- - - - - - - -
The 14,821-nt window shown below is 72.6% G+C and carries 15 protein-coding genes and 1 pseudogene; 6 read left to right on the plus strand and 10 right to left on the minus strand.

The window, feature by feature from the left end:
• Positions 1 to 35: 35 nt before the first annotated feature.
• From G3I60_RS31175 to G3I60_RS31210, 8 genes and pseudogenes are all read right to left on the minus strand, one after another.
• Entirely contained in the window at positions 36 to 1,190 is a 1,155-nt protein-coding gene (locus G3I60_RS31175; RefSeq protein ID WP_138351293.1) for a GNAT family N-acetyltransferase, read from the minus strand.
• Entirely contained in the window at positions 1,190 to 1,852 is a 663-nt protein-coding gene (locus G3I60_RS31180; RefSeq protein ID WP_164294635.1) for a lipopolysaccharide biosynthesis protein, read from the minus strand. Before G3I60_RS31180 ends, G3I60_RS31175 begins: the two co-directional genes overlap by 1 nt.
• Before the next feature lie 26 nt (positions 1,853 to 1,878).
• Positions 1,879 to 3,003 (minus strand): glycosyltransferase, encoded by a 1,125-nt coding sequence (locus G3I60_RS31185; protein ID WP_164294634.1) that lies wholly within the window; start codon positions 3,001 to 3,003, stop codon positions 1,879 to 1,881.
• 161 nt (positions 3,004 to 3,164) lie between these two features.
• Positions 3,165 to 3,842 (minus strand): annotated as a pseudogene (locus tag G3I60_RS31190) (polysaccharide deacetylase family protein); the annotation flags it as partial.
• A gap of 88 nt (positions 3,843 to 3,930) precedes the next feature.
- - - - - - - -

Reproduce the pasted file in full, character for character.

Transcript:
The 14,821-nt window shown below is 72.6% G+C and carries 15 protein-coding genes and 1 pseudogene; 6 read left to right on the plus strand and 10 right to left on the minus strand.

The window, feature by feature from the left end:
• Positions 1 to 35: 35 nt before the first annotated feature.
• From G3I60_RS31175 to G3I60_RS31210, 8 genes and pseudogenes are all read right to left on the minus strand, one after another.
• Entirely contained in the window at positions 36 to 1,190 is a 1,155-nt protein-coding gene (locus G3I60_RS31175; RefSeq protein ID WP_138351293.1) for a GNAT family N-acetyltransferase, read from the minus strand.
• Entirely contained in the window at positions 1,190 to 1,852 is a 663-nt protein-coding gene (locus G3I60_RS31180; RefSeq protein ID WP_164294635.1) for a lipopolysaccharide biosynthesis protein, read from the minus strand. Before G3I60_RS31180 ends, G3I60_RS31175 begins: the two co-directional genes overlap by 1 nt.
• Before the next feature lie 26 nt (positions 1,853 to 1,878).
• Positions 1,879 to 3,003 (minus strand): glycosyltransferase, encoded by a 1,125-nt coding sequence (locus G3I60_RS31185; protein ID WP_164294634.1) that lies wholly within the window; start codon positions 3,001 to 3,003, stop codon positions 1,879 to 1,881.
• 161 nt (positions 3,004 to 3,164) lie between these two features.
• Positions 3,165 to 3,842 (minus strand): annotated as a pseudogene (locus tag G3I60_RS31190) (polysaccharide deacetylase family protein); the annotation flags it as partial.
• A gap of 88 nt (positions 3,843 to 3,930) precedes the next feature.